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Serena Angelonia Plant Care

By Sharon Sweeny ; Updated September 21, 2017
Summer snapdragons bloom during the hottest months.
snapdragon flowers image by mefanti from Fotolia.com

Commonly called “summer snapdragon,” Angelonia augustifolia has been extensively hybridized, including a newer introduction known as the “Serena” series (Angelonia augustifolia 'Serena'). Unlike snapdragons, which grow best in cooler weather, angelonias prefer the hot weather of summer and bloom copiously during July and August. It is a perennial in its native Central America, but is grown as an annual in areas north of USDA hardiness zone 10. They make an excellent cut flower, often lasting over 10 days in indoor bouquets.


Angelonia Serena looks like snapdragons. Each plant grows about a dozen bell-shaped spiky flowers that open from the bottom up along a stem that is held above the plant's foliage. They come in white, pink, blue, lavender and purple varieties. Some cultivars are speckled or bi-colored. Flowers bloom in mid-summer.

Site Selection

Plant angelonia Serena in a site that is in full sun with well-drained soil. This variety grows only 12 to 18 inches tall and makes an excellent edging or border plant for the perennial flower bed. They also grow well in hanging baskets or container gardens. Pair them with plants that have silvery leaves, such as Dusty Miller, silver plectranthus or perennial herbs such as lavender or rosemary.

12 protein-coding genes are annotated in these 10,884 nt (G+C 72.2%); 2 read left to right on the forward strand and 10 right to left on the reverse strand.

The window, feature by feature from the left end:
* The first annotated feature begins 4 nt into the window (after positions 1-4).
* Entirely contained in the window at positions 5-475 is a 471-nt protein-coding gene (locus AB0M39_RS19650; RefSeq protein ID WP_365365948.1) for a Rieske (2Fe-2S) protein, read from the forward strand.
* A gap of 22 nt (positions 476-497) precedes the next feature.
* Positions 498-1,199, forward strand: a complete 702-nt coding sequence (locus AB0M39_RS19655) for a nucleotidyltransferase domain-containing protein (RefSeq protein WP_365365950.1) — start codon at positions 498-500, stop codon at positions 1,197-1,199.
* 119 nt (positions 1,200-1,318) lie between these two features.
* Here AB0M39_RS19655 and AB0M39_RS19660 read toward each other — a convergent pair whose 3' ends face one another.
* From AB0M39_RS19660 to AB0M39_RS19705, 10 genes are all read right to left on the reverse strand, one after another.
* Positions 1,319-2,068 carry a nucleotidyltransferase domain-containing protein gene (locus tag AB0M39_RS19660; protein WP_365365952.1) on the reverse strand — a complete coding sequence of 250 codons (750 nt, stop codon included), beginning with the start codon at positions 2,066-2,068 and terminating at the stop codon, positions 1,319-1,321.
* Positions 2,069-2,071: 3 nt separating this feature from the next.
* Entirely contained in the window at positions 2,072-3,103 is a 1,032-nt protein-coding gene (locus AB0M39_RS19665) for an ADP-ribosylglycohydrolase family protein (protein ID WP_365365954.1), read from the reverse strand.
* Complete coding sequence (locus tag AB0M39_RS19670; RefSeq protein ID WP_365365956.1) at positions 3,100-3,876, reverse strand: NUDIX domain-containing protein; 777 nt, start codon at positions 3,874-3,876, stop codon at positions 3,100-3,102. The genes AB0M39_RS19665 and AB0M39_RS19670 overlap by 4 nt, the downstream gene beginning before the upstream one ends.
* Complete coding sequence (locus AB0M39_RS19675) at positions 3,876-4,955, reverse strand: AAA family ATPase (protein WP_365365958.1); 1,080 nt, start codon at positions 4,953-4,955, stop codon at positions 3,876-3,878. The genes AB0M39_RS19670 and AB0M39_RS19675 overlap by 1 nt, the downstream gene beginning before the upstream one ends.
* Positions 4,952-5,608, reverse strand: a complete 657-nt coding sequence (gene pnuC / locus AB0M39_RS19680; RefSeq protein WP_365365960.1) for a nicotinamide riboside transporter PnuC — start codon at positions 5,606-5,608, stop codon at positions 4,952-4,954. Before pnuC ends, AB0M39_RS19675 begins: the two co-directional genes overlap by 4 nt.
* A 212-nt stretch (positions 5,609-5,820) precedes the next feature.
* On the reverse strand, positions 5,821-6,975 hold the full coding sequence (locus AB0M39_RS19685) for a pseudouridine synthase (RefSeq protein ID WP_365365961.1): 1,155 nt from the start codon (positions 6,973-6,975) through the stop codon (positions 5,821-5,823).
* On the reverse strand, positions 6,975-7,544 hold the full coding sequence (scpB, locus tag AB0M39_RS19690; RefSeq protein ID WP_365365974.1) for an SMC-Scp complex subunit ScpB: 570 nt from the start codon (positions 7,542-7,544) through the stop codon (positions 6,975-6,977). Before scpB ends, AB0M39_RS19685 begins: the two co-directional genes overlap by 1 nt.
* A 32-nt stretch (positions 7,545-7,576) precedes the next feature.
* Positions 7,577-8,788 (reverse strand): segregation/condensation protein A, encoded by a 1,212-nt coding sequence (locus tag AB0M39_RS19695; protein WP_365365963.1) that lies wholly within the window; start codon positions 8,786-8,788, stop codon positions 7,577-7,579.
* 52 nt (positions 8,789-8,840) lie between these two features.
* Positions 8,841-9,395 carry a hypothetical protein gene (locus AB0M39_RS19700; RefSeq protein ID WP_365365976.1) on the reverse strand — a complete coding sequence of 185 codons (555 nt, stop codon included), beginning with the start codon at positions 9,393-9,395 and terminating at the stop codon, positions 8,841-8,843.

The series of summer snapdragons, Serena angelonias, are available in several cultivars. 'Pandiana' has light pink flowers, 'Blue Pacific' is a variety with blue and white bi-colored flowers and 'Alba' is a variety with white flowers.

Care and Culture

Grow angelonias from seed, tip cuttings or root divisions. Incorporate slow-release granulated fertilizer into the soil when planting. Allow them to dry out a little between waterings, but provide them with the equivalent of an inch of rainfall per week.

Pests and Diseases

Some of the bi-colored varieties are susceptible to plant viruses, but the Angelonia Serena series are bred to be resistant to viral diseases. They are rarely bothered by insects or other garden pests.


About the Author


Sharon Sweeny has a college degree in general studies and worked as an administrative and legal assistant for 20 years before becoming a professional writer in 2008. She specializes in writing about home improvement, self-sufficient lifestyles and gardening.